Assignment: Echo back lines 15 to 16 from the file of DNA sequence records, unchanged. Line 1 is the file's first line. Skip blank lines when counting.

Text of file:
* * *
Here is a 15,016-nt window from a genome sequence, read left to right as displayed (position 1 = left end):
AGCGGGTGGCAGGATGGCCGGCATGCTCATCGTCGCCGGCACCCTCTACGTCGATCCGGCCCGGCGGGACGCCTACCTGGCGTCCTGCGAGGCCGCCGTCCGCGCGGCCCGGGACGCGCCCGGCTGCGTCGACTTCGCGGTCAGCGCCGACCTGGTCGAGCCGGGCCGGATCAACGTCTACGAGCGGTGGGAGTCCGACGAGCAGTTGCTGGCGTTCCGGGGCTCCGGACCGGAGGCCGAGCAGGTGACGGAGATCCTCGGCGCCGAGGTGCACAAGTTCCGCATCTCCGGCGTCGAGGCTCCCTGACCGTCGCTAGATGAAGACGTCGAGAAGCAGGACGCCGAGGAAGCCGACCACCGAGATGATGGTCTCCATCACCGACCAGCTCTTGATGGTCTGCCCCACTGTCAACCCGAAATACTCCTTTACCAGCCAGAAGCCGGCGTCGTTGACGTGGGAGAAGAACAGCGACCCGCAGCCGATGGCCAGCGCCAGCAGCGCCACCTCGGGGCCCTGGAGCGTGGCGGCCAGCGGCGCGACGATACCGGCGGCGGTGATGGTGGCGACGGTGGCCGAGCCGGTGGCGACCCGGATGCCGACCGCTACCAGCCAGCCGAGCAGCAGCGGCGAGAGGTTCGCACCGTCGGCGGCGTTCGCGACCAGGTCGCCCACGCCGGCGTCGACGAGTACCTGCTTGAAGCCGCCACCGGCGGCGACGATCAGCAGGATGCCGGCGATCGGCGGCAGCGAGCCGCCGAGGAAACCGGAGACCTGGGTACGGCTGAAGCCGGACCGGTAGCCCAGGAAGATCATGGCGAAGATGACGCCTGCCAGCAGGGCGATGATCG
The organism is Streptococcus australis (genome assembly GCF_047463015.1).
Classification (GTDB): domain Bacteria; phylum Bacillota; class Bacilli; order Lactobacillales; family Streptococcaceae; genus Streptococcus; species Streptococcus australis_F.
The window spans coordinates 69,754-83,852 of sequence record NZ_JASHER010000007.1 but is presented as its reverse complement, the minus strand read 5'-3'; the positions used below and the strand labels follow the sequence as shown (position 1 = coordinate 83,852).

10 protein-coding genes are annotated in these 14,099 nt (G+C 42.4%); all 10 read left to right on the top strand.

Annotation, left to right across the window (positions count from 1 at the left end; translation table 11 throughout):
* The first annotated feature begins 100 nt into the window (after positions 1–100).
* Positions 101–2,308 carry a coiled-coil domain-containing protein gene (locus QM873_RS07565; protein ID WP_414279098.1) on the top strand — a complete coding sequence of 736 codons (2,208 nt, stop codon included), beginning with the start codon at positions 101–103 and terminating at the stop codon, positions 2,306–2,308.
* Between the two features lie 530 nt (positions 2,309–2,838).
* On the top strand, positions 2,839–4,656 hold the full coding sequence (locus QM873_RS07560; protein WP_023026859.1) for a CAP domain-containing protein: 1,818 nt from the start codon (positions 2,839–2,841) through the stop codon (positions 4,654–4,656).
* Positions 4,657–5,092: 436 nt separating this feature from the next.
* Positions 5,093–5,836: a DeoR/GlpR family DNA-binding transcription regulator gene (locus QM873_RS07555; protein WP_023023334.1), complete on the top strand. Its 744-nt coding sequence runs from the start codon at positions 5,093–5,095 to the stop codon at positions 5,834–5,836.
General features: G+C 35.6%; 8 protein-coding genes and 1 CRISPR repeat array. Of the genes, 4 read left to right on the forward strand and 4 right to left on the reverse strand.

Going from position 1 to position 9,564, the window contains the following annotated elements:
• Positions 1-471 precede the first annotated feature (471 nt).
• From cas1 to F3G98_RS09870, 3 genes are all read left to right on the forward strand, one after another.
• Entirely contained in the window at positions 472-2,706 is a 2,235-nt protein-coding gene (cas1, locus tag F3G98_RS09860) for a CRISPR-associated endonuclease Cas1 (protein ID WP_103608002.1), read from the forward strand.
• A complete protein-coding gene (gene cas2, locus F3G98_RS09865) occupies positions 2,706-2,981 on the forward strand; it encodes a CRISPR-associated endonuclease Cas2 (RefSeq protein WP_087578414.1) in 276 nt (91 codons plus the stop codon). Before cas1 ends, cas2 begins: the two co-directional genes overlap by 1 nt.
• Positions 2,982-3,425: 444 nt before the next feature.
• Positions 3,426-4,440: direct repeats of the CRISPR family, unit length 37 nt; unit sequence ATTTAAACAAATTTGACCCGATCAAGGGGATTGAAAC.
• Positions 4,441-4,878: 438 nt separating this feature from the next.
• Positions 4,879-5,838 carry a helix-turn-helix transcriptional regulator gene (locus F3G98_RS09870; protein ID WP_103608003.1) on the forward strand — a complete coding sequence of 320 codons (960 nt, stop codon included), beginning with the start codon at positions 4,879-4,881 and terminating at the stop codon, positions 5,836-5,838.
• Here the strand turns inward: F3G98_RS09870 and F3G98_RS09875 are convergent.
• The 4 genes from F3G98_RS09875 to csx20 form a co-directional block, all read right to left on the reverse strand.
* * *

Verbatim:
Going from position 1 to position 9,564, the window contains the following annotated elements:
• Positions 1-471 precede the first annotated feature (471 nt).